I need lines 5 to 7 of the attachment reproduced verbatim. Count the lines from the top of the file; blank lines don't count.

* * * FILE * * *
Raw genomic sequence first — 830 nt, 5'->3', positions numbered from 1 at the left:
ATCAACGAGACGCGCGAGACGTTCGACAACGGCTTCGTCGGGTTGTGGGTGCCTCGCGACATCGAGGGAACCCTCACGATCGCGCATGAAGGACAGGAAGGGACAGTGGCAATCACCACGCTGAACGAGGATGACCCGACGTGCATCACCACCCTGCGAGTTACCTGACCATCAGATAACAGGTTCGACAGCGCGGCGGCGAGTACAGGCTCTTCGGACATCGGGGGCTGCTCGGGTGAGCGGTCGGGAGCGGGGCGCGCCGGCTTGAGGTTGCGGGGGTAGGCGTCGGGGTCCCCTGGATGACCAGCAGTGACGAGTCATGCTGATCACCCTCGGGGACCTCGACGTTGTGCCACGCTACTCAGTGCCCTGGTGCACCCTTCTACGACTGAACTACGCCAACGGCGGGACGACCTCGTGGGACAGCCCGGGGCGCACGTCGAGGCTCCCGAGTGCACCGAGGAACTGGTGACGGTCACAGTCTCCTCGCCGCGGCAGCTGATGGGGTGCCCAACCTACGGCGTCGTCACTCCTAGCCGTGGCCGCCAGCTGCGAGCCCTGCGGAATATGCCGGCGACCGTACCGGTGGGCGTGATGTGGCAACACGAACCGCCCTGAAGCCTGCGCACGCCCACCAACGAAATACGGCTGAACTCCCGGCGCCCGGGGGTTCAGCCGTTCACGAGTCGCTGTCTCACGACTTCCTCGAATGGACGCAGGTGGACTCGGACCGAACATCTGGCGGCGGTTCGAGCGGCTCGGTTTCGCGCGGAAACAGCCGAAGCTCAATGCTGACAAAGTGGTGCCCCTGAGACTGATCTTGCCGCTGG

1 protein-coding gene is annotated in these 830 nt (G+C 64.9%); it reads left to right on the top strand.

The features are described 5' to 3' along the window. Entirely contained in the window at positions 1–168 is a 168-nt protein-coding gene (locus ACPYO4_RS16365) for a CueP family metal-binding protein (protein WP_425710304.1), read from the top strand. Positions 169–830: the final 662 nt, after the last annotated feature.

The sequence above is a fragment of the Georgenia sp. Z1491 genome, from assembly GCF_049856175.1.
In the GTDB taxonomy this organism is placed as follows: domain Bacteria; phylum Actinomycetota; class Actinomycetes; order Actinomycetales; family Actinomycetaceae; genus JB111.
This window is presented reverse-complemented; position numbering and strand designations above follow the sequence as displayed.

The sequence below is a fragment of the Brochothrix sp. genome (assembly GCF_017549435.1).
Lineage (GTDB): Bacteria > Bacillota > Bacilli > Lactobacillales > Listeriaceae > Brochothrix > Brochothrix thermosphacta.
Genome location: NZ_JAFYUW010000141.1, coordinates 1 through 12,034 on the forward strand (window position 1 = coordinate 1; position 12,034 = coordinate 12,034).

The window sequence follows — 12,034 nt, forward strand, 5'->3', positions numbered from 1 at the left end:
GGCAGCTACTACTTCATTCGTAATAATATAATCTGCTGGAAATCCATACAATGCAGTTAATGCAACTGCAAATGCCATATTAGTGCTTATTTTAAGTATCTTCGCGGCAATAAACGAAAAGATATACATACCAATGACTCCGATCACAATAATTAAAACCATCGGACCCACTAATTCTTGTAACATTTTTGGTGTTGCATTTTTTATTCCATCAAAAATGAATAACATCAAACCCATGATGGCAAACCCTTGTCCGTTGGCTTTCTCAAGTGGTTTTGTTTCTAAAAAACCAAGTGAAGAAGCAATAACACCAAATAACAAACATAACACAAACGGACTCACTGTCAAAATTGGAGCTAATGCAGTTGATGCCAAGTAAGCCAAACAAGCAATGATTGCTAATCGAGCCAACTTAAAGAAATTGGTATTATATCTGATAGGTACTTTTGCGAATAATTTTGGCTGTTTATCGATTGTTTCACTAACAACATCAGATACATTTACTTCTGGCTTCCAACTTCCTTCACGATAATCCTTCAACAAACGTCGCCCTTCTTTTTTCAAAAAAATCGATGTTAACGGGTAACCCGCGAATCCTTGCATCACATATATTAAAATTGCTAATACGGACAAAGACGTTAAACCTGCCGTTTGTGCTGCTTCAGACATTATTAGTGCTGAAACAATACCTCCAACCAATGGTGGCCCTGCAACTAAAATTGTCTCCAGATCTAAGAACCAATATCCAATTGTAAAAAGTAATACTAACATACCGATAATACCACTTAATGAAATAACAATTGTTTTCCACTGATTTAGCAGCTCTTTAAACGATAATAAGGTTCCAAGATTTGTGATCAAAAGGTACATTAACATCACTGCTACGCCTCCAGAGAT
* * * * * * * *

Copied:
The sequence above is a fragment of the Georgenia sp. Z1491 genome, from assembly GCF_049856175.1.
In the GTDB taxonomy this organism is placed as follows: domain Bacteria; phylum Actinomycetota; class Actinomycetes; order Actinomycetales; family Actinomycetaceae; genus JB111.
This window is presented reverse-complemented; position numbering and strand designations above follow the sequence as displayed.